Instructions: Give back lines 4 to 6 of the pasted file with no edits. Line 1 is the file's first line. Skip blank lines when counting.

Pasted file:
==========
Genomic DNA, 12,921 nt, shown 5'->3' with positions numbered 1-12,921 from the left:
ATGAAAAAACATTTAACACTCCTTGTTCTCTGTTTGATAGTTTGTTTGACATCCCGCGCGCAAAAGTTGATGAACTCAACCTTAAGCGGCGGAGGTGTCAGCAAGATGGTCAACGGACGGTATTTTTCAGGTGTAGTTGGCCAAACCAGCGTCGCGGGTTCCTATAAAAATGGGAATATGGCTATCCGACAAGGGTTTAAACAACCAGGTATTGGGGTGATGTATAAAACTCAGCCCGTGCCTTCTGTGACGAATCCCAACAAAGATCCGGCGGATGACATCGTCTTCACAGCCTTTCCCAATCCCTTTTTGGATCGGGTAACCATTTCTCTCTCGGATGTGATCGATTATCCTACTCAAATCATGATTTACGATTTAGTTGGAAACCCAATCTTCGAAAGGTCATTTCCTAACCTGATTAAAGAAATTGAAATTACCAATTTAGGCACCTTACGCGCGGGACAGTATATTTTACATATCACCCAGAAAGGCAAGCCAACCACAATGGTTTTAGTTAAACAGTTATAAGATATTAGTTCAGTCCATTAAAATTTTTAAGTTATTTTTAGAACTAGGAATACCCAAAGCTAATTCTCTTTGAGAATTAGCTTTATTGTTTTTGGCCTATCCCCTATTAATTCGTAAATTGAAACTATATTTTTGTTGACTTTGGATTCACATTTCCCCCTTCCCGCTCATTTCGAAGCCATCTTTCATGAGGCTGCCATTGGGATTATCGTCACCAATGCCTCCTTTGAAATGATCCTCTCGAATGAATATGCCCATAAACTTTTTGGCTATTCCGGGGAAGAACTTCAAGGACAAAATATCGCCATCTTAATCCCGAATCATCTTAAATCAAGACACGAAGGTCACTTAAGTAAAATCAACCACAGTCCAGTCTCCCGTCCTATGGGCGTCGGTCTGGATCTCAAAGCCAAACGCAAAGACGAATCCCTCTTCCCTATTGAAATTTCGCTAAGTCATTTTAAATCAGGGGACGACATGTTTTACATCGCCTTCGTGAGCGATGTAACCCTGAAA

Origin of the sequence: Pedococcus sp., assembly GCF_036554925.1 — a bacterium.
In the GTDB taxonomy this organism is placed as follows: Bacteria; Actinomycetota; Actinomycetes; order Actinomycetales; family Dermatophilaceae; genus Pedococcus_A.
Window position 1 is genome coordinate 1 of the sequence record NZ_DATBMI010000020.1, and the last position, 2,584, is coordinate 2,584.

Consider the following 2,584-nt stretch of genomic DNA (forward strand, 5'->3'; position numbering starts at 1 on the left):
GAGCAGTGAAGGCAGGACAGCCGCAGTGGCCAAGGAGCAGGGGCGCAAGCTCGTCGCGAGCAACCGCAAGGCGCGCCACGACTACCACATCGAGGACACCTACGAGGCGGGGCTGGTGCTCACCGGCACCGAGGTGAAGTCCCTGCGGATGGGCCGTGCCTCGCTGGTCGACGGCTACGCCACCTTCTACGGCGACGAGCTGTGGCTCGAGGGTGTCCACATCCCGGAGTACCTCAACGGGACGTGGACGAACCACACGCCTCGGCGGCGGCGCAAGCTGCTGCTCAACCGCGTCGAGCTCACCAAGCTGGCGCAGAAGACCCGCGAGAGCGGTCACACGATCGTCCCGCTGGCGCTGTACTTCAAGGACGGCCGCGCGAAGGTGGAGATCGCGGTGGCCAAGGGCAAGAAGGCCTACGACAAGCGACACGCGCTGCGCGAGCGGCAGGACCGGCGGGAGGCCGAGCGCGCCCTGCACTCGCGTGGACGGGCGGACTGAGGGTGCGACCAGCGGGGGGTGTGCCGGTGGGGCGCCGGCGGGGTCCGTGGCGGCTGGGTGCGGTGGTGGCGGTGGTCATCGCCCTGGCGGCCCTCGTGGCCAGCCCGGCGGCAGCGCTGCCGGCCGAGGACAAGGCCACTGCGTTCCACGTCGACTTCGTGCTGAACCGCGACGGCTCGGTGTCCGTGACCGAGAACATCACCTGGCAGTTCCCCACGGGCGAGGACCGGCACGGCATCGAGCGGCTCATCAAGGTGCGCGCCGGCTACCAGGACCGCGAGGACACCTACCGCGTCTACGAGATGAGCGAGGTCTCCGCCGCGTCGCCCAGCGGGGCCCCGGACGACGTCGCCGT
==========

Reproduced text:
In the GTDB taxonomy this organism is placed as follows: Bacteria; Actinomycetota; Actinomycetes; order Actinomycetales; family Dermatophilaceae; genus Pedococcus_A.
Window position 1 is genome coordinate 1 of the sequence record NZ_DATBMI010000020.1, and the last position, 2,584, is coordinate 2,584.

Consider the following 2,584-nt stretch of genomic DNA (forward strand, 5'->3'; position numbering starts at 1 on the left):